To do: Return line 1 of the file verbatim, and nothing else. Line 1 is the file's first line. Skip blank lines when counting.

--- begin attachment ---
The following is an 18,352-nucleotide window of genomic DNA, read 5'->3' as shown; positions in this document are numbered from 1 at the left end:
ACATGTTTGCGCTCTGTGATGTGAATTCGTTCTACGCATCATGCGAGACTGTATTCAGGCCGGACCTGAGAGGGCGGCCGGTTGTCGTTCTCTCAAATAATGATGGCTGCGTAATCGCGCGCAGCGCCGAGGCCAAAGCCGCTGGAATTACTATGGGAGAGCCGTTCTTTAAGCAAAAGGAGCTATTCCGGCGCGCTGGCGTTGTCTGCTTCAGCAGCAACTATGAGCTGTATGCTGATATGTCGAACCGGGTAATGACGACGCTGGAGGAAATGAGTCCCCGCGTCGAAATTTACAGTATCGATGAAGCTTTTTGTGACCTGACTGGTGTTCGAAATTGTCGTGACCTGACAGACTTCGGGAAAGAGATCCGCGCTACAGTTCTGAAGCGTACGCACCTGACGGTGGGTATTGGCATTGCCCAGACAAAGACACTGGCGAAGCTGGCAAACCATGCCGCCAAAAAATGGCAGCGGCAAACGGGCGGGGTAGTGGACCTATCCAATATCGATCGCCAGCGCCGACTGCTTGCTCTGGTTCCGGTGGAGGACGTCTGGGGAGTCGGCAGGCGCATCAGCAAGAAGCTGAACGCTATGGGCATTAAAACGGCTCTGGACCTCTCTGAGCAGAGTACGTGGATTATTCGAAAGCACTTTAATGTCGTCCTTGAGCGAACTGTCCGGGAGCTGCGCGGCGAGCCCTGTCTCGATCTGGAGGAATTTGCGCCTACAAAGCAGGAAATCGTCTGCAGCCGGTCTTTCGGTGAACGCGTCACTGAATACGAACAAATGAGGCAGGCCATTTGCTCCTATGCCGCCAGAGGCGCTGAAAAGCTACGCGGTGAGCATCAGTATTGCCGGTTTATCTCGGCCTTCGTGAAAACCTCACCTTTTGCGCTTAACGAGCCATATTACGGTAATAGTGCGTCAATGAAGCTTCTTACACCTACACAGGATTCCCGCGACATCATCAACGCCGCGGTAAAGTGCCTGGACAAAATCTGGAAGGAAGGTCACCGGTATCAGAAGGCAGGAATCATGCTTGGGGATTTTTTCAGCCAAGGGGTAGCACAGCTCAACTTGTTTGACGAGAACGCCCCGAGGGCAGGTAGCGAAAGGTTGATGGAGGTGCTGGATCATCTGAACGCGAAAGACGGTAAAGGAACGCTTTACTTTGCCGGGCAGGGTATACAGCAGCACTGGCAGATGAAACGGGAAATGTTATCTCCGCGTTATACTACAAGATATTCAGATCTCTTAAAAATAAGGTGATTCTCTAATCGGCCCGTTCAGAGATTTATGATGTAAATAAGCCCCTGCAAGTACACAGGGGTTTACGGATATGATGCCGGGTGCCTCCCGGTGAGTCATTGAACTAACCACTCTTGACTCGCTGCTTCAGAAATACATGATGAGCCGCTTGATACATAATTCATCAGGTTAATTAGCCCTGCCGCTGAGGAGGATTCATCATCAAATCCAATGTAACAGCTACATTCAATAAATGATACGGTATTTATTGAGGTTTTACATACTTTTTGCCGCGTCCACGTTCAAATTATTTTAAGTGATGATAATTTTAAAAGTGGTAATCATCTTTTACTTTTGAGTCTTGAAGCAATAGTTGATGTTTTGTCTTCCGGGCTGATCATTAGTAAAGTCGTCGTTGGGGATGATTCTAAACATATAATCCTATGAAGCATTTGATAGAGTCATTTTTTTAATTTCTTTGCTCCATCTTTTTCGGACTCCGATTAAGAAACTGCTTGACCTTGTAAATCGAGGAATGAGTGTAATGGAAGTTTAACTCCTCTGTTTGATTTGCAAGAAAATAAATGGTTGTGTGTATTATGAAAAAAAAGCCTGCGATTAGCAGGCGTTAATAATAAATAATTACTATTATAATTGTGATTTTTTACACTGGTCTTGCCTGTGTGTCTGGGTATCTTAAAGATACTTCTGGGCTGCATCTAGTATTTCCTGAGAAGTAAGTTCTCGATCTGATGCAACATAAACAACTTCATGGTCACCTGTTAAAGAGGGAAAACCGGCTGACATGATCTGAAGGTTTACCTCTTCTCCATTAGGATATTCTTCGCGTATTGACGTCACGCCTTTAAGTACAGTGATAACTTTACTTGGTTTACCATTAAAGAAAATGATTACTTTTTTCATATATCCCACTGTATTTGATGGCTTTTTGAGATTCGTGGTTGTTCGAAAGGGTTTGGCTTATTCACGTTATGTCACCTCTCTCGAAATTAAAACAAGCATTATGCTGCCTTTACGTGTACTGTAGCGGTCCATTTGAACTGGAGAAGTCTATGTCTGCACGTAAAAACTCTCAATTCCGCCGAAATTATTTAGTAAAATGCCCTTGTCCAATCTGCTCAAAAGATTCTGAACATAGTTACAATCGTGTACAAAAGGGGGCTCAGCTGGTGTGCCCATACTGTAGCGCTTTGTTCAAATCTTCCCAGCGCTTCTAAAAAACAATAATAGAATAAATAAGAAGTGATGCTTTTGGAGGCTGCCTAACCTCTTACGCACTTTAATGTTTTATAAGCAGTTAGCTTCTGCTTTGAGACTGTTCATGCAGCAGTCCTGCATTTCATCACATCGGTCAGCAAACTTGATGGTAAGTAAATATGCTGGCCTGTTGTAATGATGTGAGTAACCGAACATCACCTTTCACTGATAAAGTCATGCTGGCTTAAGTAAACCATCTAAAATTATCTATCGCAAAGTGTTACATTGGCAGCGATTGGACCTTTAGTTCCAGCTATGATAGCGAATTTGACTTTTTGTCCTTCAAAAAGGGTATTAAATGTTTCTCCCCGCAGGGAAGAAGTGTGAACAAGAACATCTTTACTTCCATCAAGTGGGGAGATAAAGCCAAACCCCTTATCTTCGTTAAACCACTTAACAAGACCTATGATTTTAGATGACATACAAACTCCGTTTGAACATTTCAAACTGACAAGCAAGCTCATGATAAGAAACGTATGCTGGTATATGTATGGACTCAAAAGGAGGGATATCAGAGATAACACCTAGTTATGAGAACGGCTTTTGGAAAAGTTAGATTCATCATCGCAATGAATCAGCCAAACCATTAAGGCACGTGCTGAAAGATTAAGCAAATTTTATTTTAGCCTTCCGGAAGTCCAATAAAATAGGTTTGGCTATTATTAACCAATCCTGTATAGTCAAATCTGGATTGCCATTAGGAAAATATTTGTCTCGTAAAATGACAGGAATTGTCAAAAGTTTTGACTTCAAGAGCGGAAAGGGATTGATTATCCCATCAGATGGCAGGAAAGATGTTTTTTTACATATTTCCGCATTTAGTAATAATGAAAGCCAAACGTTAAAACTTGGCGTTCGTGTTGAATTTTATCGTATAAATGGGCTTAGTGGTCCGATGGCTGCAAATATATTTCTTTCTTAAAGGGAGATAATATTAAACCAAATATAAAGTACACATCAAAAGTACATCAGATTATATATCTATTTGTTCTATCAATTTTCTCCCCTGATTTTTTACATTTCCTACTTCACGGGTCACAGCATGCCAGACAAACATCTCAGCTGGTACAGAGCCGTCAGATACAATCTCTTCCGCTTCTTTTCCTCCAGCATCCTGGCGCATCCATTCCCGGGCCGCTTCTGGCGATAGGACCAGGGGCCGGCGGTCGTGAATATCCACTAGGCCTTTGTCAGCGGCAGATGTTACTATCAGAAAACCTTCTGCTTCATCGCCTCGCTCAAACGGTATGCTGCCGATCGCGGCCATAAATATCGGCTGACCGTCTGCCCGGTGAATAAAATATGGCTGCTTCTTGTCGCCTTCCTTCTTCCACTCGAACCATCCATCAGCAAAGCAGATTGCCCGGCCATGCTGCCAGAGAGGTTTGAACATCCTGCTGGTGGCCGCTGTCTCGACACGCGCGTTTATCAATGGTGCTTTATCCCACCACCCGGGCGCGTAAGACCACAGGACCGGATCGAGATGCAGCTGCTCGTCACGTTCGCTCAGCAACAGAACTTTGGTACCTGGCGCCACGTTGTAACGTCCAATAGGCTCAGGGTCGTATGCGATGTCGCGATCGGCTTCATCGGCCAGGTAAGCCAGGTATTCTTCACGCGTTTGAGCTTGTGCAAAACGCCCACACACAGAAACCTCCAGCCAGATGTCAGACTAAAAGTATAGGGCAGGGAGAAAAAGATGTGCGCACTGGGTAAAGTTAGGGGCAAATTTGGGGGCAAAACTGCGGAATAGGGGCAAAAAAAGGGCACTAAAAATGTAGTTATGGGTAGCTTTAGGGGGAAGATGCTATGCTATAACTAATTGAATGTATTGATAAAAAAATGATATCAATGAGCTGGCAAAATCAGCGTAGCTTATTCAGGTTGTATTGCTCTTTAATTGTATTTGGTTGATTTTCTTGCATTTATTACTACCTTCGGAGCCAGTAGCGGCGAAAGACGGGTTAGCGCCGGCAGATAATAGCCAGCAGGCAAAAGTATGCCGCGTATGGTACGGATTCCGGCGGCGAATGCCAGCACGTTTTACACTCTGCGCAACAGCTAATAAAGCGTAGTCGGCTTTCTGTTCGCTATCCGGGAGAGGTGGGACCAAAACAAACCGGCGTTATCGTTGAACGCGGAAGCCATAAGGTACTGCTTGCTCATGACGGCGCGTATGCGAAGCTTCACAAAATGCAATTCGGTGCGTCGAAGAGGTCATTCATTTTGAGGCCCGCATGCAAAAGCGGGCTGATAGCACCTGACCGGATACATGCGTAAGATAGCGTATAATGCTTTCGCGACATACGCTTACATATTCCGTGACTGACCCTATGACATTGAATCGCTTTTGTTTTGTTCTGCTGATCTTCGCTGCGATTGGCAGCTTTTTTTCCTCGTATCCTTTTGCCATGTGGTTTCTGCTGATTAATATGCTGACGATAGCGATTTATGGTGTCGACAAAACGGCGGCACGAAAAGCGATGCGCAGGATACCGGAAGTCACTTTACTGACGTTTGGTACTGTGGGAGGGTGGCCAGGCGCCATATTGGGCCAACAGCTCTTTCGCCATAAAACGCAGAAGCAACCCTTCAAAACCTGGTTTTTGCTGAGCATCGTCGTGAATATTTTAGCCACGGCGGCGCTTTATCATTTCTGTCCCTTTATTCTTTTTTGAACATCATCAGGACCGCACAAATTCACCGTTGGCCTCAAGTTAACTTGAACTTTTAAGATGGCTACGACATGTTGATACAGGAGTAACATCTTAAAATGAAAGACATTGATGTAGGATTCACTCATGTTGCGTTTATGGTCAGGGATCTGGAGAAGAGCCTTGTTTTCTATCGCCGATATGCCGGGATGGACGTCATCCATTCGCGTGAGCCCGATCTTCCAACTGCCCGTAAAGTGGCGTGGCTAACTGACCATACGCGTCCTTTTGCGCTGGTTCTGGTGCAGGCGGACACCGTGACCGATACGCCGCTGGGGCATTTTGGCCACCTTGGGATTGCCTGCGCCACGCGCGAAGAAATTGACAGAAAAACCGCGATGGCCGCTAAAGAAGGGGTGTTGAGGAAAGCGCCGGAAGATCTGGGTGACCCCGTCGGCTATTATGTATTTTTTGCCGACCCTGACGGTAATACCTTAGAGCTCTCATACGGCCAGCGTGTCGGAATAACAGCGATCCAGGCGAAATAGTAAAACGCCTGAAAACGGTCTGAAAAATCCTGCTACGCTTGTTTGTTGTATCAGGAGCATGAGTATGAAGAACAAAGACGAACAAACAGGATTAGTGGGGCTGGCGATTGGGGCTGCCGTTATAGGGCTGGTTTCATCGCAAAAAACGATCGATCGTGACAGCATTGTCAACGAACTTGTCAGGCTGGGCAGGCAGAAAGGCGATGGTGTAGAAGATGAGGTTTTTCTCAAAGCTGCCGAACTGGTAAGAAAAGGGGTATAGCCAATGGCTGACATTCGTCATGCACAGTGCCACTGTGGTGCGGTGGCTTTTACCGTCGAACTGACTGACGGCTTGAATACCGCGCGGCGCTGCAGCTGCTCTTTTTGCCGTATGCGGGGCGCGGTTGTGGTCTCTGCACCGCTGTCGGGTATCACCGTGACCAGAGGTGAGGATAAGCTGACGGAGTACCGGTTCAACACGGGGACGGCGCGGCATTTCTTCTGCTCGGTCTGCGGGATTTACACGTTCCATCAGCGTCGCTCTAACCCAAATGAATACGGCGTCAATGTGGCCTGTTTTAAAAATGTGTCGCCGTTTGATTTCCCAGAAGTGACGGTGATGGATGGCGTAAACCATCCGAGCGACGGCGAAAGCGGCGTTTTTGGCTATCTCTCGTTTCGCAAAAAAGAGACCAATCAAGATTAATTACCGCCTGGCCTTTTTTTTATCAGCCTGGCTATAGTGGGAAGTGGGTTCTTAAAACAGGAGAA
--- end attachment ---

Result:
The following is an 18,352-nucleotide window of genomic DNA, read 5'->3' as shown; positions in this document are numbered from 1 at the left end: